In May 2002 a group of family members of children who have emotional, behavioral, and or mental health challenges, with multiple system involvement, got together during a breakout session at a Families Together of New York State Conference in Albany, NY. The purpose of the meeting was to fill a gap identified by families. That gap identified was the need for families to have their voice and concerns about service delivery represented in the city as well as Albany.

The group met for several months initially recruiting supporters from the Mental Health Association of NYC, Inc. (MHA), the Office of Mental Health (OMH), the Department Of Mental Health and Mental Hygiene (DOHMH), the Jewish Board of Family and Children Services (JBFCS), and current and past presidents from other family run organizations in Arizona and Washington, DC, since the foundation was established in the mental health system.

  • October 2003 – 13th annual family support conference – kick off for the brainchild/birth of Families On the Move. Family members met with Ginny Wood, the grandmother of the family support movement, in a small room to discuss ways that the family voices could become unified representing families of children with special needs across the city.
  • It was at this meeting that a strategic plan was developed that considered both the positives and negatives that would confront the developmental process of starting the organization.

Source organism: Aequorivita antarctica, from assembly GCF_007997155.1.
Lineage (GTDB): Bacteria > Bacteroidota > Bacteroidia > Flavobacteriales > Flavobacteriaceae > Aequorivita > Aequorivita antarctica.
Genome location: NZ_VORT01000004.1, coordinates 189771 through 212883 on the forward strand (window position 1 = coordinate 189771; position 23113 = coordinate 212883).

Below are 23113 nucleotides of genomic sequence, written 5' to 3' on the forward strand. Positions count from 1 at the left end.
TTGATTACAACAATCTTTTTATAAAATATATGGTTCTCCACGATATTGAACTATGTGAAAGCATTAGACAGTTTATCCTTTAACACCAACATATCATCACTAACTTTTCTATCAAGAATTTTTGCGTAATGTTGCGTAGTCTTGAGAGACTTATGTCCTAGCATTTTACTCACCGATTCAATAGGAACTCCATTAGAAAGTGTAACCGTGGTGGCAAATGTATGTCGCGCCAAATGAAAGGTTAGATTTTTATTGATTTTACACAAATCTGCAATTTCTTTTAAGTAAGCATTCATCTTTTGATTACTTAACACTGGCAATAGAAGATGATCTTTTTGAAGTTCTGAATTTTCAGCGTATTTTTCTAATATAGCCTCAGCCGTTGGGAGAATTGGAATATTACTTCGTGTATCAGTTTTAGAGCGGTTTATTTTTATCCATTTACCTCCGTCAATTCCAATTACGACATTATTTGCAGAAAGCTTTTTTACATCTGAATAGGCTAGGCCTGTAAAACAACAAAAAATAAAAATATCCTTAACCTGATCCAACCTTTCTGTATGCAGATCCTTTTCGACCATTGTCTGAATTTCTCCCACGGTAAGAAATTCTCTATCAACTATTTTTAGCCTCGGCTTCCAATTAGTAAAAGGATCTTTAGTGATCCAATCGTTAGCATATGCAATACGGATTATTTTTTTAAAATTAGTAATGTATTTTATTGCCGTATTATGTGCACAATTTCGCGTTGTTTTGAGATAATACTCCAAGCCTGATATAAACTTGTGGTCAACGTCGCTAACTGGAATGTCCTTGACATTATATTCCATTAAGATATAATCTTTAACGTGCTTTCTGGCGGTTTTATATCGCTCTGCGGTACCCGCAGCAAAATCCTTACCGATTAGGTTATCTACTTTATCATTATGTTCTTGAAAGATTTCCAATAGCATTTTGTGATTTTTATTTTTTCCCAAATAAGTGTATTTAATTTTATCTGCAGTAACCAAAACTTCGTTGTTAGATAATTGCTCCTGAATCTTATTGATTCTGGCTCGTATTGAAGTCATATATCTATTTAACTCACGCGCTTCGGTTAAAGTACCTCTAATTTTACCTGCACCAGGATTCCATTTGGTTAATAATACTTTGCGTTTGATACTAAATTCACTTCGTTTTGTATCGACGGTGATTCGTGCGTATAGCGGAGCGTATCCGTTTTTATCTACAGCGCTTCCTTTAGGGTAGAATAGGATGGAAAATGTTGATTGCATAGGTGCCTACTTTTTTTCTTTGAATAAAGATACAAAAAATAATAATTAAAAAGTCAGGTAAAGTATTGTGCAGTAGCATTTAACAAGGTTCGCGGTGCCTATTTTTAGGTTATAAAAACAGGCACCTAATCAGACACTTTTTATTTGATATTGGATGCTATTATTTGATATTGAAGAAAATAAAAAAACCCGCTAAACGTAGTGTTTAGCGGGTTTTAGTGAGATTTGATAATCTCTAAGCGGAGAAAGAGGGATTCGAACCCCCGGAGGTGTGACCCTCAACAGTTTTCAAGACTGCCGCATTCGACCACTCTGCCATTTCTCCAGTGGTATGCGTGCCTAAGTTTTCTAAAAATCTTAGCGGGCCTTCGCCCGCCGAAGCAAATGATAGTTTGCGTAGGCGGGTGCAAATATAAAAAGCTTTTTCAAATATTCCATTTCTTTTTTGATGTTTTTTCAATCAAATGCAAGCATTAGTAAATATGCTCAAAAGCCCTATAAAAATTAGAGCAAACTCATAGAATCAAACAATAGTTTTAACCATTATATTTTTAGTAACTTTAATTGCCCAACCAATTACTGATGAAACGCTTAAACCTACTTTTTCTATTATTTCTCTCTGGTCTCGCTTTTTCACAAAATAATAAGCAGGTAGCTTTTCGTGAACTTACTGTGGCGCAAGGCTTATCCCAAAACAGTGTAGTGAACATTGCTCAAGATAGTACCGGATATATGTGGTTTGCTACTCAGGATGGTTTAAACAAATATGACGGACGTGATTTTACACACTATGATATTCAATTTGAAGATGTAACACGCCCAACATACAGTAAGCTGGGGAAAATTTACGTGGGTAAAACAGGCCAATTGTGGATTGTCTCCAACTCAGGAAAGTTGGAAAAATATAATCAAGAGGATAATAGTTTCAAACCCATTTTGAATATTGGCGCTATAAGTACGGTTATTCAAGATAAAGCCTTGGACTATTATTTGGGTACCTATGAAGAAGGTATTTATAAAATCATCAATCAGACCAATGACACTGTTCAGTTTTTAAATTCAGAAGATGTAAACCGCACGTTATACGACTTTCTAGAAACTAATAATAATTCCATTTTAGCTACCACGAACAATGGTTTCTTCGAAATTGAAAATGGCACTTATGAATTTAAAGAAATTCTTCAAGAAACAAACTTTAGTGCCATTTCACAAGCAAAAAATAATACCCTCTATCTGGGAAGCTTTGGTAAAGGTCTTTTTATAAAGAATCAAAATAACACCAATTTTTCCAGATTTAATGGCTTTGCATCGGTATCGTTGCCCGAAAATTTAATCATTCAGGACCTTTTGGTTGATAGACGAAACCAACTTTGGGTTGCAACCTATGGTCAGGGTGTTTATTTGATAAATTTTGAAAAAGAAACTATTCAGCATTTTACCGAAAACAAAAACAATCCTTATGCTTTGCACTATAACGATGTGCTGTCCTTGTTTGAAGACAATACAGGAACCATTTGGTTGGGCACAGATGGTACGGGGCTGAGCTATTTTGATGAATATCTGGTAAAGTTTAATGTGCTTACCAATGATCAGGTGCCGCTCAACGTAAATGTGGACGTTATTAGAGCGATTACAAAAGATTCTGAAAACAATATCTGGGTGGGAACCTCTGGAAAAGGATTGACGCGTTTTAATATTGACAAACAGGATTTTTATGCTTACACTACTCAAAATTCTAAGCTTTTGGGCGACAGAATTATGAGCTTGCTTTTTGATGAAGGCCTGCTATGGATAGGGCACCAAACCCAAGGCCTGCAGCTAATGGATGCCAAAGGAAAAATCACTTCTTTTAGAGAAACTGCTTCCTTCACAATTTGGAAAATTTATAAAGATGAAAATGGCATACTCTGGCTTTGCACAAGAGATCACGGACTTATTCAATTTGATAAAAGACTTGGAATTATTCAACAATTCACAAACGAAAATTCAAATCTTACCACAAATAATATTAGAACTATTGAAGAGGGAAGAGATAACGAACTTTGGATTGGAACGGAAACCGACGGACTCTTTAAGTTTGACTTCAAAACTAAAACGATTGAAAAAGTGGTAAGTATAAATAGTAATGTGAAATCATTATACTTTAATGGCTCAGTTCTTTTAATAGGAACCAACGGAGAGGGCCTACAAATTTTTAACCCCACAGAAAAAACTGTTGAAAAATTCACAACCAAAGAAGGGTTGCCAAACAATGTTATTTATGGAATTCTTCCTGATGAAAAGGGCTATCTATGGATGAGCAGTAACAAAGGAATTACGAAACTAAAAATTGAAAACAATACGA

• October 2004 – 19 family members came together as a planning committee at a work retreat at Mohonk. The name, mission, goals, objectives and work plan were developed and we were on our way. Funding for the development of Families On The Move was made possible by the NYC System of Care Grant.
  • June 2005 –Received the Employment Identification Number (EIN).

In a period of three years, the group had supporters discussing ways that family voices could become unified to represent families of children with special needs across the city. Working together the group developed a strategic plan taking into consideration the positives and negatives that would confront the developmental process of starting a family run organization. A group of 19 family members working diligently, over a weekend, developed the name, mission statement, goals, objectives and work plan for the organization culminating with the organization obtaining 501 (c) 3 status in October 2005.

  • January 2007 Planning ensued and a funding source was identified. The initial funding for the organization was made possible through the DOHMH, NYC System of Care, Substance Abuse and Mental Health Services Administration grant though MHA. This funding allowed Families On The Move of New York City, Inc. to open its first office.
  • Since then, FOTM has received several discretionary fund grants to provide parenting classes, contracts to provide Technical Assistance, supervision for community residence program advocates, develop trainings on engaging families of children /youth in residential placement, and currently has a direct multiple year contract with the State Office of Mental Health.